TWO Dalmeny campers are being credited by firefighters and police as averting a possible disaster after putting out a suspicious fire just north of Narooma.
The fire broke out in scrub about 500 metres up Dalmeny Beach at about 3pm last Wednesday, when beachgoers first noticed puffs of smoke.
The day happened to be a total fire ban day and tensions were high given the ongoing bushfires at Brogo, Cooma and Nowra.
Corey Karl, who grew up in Dalmeny, and his mate Mick Lyon from Wagga Wagga, were alerted when the fire engine from the Dalmeny Rural Fire Service brigade drove into the campground responding to reports of smoke.
While the Dalmeny RFS crew sped off to see if they could access the fire from the Brou Lake side, the pair decided to run up the beach to attack the fire themselves.
The two men and their families have camped at Dalmeny for the past seven years.
They discovered a fire had spread from an apparent campfire and had already spread to around 15-square-metres in the blustery conditions.
They used sheoak branches to “whack” down the fire preventing it from spreading any further in what is the Eurobodalla National Park.
Dalmeny RFS Captain Mick Anderson and his crew arrived at the fire scene a short time later after having to hike in down the beach because of a lack of access from inland.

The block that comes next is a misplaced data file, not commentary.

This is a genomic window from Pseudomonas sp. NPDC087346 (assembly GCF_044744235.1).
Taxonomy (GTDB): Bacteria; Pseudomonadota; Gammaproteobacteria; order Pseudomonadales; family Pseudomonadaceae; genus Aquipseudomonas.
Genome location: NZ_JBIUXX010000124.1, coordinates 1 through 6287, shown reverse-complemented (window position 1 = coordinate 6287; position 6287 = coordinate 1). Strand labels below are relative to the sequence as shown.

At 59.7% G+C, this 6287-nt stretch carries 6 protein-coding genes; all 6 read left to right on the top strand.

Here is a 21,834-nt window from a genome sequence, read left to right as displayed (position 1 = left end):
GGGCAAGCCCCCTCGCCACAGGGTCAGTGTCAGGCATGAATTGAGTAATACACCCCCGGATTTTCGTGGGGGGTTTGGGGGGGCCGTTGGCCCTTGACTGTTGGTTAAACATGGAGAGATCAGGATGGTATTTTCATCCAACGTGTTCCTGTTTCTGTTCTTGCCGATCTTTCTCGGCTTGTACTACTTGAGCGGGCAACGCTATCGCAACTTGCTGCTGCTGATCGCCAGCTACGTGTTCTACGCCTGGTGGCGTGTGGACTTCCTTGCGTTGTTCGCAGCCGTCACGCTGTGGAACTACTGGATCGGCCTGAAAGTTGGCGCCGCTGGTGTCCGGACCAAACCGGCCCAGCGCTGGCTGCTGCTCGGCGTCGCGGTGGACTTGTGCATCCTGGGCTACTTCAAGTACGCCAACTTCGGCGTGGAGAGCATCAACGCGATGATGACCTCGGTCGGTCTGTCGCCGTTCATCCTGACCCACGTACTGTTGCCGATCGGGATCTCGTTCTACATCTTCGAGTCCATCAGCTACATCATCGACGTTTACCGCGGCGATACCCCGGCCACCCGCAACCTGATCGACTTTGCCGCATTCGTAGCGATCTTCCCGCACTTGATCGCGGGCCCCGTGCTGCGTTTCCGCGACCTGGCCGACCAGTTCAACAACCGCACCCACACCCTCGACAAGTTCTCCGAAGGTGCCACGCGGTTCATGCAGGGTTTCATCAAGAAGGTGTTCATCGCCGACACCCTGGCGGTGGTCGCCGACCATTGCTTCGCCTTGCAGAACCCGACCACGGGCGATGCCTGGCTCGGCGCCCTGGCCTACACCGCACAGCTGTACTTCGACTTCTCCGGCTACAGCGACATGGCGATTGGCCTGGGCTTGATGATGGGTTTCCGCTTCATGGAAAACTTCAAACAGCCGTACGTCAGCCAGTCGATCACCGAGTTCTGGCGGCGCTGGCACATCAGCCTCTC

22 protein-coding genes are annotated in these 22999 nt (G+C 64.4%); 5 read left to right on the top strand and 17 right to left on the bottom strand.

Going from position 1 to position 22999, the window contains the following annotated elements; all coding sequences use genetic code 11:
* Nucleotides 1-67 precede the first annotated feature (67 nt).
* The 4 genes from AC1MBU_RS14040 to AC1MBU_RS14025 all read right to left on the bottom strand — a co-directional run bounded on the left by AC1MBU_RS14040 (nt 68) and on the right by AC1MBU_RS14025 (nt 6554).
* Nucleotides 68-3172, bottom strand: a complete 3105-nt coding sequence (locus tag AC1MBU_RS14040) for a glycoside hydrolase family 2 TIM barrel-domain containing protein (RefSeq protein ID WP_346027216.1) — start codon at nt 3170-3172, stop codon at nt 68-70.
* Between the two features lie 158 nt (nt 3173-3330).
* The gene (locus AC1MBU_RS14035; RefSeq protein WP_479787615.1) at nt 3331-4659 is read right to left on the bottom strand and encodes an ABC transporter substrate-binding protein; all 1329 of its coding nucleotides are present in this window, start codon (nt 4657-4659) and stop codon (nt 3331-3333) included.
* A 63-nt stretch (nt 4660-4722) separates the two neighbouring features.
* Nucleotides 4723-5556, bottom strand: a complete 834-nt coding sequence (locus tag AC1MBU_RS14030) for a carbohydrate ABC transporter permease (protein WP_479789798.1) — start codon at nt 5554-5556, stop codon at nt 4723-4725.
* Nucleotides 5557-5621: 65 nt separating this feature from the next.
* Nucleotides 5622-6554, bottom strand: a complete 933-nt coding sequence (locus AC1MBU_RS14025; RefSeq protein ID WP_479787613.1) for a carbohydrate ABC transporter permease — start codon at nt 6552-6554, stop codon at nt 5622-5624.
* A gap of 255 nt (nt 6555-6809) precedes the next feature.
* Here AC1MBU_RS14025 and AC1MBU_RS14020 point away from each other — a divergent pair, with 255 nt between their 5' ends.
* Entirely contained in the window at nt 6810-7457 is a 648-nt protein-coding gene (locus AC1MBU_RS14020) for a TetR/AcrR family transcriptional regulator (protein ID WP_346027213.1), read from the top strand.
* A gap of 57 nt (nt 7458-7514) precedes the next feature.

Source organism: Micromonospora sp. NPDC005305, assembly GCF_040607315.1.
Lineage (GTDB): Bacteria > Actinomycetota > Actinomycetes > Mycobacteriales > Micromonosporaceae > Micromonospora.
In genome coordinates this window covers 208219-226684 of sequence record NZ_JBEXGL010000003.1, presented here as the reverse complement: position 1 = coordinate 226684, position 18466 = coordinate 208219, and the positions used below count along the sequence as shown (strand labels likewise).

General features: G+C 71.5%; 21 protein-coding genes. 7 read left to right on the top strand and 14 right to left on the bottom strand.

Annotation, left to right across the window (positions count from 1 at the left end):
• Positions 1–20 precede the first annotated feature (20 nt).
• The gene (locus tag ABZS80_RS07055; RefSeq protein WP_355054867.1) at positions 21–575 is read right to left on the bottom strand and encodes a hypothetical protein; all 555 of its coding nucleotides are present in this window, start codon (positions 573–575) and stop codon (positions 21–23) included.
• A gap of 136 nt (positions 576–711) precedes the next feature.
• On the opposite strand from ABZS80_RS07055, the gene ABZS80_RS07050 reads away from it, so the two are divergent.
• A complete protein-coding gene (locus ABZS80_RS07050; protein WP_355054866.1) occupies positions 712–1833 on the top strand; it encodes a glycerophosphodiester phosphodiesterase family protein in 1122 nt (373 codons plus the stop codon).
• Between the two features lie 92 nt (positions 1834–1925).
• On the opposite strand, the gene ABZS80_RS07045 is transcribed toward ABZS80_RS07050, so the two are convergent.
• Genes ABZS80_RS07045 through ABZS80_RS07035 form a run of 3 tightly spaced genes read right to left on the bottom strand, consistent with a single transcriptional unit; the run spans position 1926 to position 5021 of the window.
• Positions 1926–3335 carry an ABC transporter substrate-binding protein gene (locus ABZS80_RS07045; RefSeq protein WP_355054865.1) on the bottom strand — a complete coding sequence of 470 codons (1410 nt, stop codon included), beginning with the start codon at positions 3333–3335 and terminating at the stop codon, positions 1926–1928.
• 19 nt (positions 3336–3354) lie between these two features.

He called the two men heroes and said without them the fire could have taken a hold, at worst threatening the town of Dalmeny.
There were suspicions that the fire could have been arson, based on items found at the campfire.
Detectives from Batemans Bay interviewed at the scene the two campers, the firefighters and National Parks rangers that also responded to the fire.
Detective Inspector Kevin McNeill however said based on the investigation, police now believed the fire was not arson but rather it was a campfire that had possibly been smouldering for some days.
“It was good work by all involved and as always we urge the public to be vigilant for any outbreaks of fire,” Inspector McNeill said.
Whoever lit the campfire, assuming they did light it several days previous to the fire bans, were apparently not doing anything wrong in terms of having a fire, although not extinguishing a campfire is an offence.
National Parks area manager Tony Baxter said the area where the fire broke out was recognised as an informal camping area.
The fire possibly started before total fire bans were in effect, but when the bans did exist there were no fires at all allowed in national parks, he said.
There was another potential near miss when local swimmers attending Brush Beach just south of Potato Point also noticed and put out themselves a smouldering log on Monday morning.
This fire also from an unattended or abandoned campfire was not reported to National Parks, but Mr Baxter said rangers and staff did attend that area later that day to warn people of the park closure and fire danger.